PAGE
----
Companies such as Tyson, 3M, BlueCross BlueShield are taking steps already to require vaccinations, even before Biden’s order requiring enforcement through the Occupational Safety and Health Administration takes effect, he said.

“So we have to step in on their behalf,” Zachary said. He argued that the Legislature tells businesses what to do all the time.

Democrats found themselves largely silent during the committee but defending the rights of businesses afterward.

Rep. Dwayne Thompson, a Cordova Democrat, said legislators received a copy of the legislation only two minutes before they considered it. No experts testified on the bill.

Thompson contended the COVID-19 pandemic is waning now but could come back strong, with thousands still dying from the disease.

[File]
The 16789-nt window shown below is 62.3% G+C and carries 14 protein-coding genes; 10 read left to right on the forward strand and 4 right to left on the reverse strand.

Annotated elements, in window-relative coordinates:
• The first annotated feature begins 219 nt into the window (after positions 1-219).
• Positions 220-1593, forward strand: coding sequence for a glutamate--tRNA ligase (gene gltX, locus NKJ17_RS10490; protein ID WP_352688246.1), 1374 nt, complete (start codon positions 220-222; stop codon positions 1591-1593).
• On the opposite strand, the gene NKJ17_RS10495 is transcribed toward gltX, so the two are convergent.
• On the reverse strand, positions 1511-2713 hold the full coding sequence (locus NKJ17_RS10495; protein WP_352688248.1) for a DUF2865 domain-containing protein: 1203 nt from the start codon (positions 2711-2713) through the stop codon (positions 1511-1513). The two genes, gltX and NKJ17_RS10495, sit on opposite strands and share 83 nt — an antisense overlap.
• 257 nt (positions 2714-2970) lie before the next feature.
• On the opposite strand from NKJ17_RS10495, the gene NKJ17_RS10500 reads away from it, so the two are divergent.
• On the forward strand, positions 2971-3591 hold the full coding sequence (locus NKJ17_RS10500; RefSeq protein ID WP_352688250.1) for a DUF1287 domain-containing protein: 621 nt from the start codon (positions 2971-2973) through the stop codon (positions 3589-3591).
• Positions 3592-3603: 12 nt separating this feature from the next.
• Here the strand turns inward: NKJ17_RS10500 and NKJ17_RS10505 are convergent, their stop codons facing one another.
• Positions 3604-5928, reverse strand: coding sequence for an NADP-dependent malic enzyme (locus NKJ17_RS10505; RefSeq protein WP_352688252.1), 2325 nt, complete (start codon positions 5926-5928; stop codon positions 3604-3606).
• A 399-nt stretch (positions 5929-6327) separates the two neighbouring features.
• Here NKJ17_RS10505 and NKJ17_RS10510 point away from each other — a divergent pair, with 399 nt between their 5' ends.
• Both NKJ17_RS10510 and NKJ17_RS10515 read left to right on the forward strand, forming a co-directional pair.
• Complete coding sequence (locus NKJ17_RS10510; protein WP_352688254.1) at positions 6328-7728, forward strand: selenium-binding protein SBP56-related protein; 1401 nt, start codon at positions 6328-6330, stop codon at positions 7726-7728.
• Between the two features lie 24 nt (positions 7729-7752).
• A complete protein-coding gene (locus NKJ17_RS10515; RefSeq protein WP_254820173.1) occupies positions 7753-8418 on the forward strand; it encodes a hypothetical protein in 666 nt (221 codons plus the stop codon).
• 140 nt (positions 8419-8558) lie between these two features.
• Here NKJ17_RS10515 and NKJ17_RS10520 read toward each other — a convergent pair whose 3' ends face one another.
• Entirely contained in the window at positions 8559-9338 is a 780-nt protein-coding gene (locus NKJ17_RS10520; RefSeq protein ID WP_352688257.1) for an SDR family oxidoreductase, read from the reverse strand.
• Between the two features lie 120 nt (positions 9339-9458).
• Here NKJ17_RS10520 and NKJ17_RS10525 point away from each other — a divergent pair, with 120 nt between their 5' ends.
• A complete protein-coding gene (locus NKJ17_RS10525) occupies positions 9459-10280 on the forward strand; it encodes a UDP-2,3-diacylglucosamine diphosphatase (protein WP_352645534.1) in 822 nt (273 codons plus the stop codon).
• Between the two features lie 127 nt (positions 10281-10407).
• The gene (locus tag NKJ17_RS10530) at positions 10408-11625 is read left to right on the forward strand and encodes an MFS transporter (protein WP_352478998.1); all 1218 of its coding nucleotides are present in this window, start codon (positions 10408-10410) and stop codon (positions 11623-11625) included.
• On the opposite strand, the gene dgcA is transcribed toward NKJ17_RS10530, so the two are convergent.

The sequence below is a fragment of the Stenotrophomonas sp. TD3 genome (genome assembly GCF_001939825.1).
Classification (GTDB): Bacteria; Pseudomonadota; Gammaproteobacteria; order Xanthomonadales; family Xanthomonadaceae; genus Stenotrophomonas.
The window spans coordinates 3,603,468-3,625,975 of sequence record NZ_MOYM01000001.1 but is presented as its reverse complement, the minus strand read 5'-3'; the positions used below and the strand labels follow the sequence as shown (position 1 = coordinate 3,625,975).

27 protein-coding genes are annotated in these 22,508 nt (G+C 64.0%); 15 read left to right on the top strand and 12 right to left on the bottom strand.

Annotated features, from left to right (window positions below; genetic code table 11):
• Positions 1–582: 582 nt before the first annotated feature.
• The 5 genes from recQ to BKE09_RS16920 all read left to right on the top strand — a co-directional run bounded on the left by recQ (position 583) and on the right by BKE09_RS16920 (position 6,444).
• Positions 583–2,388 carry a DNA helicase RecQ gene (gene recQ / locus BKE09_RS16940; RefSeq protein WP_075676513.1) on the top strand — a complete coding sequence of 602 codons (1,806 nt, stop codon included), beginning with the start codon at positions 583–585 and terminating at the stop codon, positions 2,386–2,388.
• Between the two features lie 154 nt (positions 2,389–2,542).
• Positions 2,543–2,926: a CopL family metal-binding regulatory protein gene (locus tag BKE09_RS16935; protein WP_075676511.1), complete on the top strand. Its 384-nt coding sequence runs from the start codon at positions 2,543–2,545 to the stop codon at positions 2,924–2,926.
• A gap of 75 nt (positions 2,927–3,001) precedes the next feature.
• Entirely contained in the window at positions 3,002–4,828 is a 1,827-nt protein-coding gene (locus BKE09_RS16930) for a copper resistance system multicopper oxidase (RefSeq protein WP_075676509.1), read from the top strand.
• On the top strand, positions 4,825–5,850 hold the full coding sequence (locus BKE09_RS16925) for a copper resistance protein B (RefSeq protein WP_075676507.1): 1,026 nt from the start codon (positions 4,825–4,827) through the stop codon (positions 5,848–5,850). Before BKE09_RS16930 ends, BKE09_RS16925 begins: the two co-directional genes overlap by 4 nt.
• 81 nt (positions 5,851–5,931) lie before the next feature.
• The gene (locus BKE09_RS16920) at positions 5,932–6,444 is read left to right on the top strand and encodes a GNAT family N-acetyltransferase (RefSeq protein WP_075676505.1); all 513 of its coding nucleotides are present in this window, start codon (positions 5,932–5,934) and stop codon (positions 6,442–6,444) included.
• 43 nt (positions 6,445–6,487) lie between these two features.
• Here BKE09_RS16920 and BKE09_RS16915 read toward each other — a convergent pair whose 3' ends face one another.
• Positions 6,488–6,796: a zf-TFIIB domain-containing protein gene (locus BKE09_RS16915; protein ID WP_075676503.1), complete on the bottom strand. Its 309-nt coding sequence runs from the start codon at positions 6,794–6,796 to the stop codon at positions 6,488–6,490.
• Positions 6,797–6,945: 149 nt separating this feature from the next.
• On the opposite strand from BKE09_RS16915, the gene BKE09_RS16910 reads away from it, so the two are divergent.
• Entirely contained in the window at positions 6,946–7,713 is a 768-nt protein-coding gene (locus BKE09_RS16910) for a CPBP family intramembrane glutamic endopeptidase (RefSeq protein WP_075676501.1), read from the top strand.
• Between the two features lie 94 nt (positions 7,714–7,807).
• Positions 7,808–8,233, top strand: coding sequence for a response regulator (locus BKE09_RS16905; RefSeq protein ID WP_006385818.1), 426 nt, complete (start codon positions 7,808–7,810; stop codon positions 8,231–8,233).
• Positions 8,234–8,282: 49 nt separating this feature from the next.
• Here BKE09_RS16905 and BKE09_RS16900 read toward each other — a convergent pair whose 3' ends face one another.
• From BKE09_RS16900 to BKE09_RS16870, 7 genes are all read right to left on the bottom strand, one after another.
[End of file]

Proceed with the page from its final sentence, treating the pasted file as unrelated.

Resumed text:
“We should not interfere with businesses and their efforts to protect their employees and to protect their customers and patients in the case of health care,” Thompson said.

He pointed out mask mandates are popular in Shelby County, both in the city of Memphis and in suburban areas.

Individual rights are supported by Democrats and Republicans, he added. But they are not meant to “interfere and supplant” overall public health in times of crisis, Thompson said.

Zachary predicted the legislation would be challenged in court. But Gov. Bill Lee’s executive order allowing parents to opt children out of school mask mandates has failed in federal court four times already.

Senate Majority Leader Jack Johnson, who carried the COVID-19 omnibus bill for Lt. Gov. Randy McNally acknowledged the pandemic has been a “terrible time in so many respects.”